You may not know much about Rye Lane - but it is a great example of what a modern British rom-com looks like. Director Raine Allen-Miller attracted deserved praise earlier this year when the film showed at major international film festivals, and Rye Lane both respects and challenges the more traditional approach of the likes of Richard Curtis. On one level, this is ‘boy meets girl’, with great music, good gags, and eccentric characters. But with a black cast and set largely in South London, this is no Four Weddings and a Funeral. It is street wise and snappy, with very strong visuals and sharp dialogue, and the pace of the film is enhanced by the staging over a single day. The great cast is led by Vivian Oparah and David Jonsson, who bring a wry humour as well as vulnerability to the roles.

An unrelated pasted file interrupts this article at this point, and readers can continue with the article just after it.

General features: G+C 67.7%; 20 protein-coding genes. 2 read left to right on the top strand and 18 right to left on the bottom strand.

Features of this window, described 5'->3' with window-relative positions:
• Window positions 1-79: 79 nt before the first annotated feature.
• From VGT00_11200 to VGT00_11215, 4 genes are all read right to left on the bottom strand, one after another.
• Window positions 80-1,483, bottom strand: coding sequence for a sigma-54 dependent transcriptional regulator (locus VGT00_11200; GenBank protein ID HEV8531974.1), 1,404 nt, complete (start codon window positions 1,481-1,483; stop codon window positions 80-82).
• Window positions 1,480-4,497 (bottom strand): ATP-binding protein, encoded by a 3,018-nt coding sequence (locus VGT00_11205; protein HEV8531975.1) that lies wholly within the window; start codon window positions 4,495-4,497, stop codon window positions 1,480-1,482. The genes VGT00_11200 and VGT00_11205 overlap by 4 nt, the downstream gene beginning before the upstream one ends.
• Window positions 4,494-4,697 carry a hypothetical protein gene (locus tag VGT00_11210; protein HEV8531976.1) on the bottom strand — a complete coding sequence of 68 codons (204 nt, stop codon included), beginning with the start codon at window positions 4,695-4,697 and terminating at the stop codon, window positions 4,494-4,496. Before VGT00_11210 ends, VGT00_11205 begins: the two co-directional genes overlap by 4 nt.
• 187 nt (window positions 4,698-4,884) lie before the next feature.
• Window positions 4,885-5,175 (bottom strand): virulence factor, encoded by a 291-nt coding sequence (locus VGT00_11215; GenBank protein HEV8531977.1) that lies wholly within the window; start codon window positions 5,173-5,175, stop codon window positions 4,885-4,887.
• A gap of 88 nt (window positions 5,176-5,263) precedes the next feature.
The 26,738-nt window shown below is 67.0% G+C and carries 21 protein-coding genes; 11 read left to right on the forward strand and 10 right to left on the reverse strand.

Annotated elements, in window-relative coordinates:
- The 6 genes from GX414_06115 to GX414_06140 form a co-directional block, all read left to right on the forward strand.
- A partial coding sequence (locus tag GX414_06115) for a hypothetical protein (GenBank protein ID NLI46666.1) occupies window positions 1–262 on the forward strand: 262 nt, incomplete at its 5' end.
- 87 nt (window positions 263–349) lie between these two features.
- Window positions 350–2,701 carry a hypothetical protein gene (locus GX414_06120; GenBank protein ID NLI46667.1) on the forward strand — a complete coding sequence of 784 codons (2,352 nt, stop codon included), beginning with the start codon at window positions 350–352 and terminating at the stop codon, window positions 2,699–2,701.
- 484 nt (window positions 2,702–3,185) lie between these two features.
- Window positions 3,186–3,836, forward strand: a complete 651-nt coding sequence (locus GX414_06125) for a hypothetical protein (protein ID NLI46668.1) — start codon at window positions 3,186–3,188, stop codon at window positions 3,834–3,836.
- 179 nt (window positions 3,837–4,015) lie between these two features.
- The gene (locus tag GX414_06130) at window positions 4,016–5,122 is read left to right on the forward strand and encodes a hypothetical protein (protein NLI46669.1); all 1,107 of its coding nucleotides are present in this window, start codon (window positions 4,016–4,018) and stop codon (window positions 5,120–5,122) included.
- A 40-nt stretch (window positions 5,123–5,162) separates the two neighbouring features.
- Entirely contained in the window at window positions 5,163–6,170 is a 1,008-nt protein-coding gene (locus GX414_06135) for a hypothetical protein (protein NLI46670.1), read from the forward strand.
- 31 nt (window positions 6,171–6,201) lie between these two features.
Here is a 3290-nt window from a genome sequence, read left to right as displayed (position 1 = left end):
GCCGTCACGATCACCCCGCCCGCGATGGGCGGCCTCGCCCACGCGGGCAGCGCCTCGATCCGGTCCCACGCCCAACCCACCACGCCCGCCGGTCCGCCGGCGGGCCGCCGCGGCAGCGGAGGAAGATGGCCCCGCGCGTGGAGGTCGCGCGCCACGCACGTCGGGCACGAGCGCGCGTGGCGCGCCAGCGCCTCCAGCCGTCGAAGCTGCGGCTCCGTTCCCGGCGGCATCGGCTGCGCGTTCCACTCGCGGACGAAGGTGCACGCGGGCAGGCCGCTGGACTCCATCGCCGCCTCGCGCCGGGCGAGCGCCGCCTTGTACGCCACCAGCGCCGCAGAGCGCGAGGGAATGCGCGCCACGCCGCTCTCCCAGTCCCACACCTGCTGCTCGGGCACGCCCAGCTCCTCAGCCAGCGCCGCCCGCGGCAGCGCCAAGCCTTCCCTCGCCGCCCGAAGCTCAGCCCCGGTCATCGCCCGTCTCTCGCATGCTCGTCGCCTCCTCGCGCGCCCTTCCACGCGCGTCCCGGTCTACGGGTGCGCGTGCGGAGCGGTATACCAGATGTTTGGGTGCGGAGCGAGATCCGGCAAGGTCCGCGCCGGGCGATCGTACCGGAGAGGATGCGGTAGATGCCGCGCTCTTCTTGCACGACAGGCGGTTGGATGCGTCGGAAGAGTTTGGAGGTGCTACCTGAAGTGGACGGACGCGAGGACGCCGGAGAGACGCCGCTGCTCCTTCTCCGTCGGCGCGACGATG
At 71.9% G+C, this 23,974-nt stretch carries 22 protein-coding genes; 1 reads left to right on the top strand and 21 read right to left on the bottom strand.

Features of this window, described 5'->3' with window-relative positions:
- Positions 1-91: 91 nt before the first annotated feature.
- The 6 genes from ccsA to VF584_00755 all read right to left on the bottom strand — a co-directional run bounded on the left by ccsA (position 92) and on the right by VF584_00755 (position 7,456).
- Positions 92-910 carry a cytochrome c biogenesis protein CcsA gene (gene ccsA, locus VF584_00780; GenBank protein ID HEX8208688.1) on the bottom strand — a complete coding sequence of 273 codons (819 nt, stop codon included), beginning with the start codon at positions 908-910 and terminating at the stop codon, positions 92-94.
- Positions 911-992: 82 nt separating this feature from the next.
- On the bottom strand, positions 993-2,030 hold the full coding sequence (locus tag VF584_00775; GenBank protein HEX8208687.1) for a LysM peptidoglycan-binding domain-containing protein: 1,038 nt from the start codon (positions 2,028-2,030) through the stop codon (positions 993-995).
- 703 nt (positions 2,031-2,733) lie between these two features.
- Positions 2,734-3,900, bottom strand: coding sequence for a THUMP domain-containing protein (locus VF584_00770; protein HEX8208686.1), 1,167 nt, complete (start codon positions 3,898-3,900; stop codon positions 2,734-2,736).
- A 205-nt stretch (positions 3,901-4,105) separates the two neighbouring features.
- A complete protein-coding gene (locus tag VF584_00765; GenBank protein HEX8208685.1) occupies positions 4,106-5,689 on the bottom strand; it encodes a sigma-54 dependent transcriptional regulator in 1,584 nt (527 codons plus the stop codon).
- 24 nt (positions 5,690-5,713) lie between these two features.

Rye Lane received a series of excellent reviews, including this by Mark Kemode in the Observer: “... a hugely enjoyable romp that effortlessly combines the “limited time” romcom format of Richard Linklater’s Before trilogy with the in-your-face visual cheekiness of Peep Show. Unfolding against the vibrantly photographed backdrop of sunny south London locales (Peckham, Brixton and the South Bank), Rye Lane blends the warmth and charm of a formulaic love story with the colourfully street-smart grit of Brit pics such as Shola Amoo’s A Moving Image or more recently Reggie Yates’s Pirates, creating something that is at once playful, poignant and personal.”